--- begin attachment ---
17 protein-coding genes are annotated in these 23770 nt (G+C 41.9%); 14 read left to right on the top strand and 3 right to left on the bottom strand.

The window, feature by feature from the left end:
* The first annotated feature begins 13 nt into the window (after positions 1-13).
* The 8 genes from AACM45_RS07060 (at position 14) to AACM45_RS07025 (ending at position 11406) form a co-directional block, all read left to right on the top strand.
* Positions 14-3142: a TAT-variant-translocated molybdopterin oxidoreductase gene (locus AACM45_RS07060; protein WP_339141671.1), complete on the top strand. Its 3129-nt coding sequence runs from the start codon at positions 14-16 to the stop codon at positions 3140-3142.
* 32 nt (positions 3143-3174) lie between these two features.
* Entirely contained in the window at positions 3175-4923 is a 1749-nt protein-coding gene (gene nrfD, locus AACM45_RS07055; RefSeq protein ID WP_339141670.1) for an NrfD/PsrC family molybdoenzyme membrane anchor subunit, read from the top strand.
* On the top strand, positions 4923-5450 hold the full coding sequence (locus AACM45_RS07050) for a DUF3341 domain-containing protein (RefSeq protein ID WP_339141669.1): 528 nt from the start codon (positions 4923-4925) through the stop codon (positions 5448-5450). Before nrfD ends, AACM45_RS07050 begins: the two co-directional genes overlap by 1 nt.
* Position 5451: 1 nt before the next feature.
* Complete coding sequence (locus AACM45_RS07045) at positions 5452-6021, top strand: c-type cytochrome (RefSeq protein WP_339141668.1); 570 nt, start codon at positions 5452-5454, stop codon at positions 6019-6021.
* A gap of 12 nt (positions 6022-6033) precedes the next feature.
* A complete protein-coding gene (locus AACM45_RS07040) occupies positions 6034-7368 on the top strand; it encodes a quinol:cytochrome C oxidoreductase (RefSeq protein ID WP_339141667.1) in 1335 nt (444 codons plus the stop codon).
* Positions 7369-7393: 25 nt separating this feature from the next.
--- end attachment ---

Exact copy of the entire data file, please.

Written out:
17 protein-coding genes are annotated in these 23770 nt (G+C 41.9%); 14 read left to right on the top strand and 3 right to left on the bottom strand.

The window, feature by feature from the left end:
* The first annotated feature begins 13 nt into the window (after positions 1-13).
* The 8 genes from AACM45_RS07060 (at position 14) to AACM45_RS07025 (ending at position 11406) form a co-directional block, all read left to right on the top strand.
* Positions 14-3142: a TAT-variant-translocated molybdopterin oxidoreductase gene (locus AACM45_RS07060; protein WP_339141671.1), complete on the top strand. Its 3129-nt coding sequence runs from the start codon at positions 14-16 to the stop codon at positions 3140-3142.
* 32 nt (positions 3143-3174) lie between these two features.
* Entirely contained in the window at positions 3175-4923 is a 1749-nt protein-coding gene (gene nrfD, locus AACM45_RS07055; RefSeq protein ID WP_339141670.1) for an NrfD/PsrC family molybdoenzyme membrane anchor subunit, read from the top strand.
* On the top strand, positions 4923-5450 hold the full coding sequence (locus AACM45_RS07050) for a DUF3341 domain-containing protein (RefSeq protein ID WP_339141669.1): 528 nt from the start codon (positions 4923-4925) through the stop codon (positions 5448-5450). Before nrfD ends, AACM45_RS07050 begins: the two co-directional genes overlap by 1 nt.
* Position 5451: 1 nt before the next feature.
* Complete coding sequence (locus AACM45_RS07045) at positions 5452-6021, top strand: c-type cytochrome (RefSeq protein WP_339141668.1); 570 nt, start codon at positions 5452-5454, stop codon at positions 6019-6021.
* A gap of 12 nt (positions 6022-6033) precedes the next feature.
* A complete protein-coding gene (locus AACM45_RS07040) occupies positions 6034-7368 on the top strand; it encodes a quinol:cytochrome C oxidoreductase (RefSeq protein ID WP_339141667.1) in 1335 nt (444 codons plus the stop codon).
* Positions 7369-7393: 25 nt separating this feature from the next.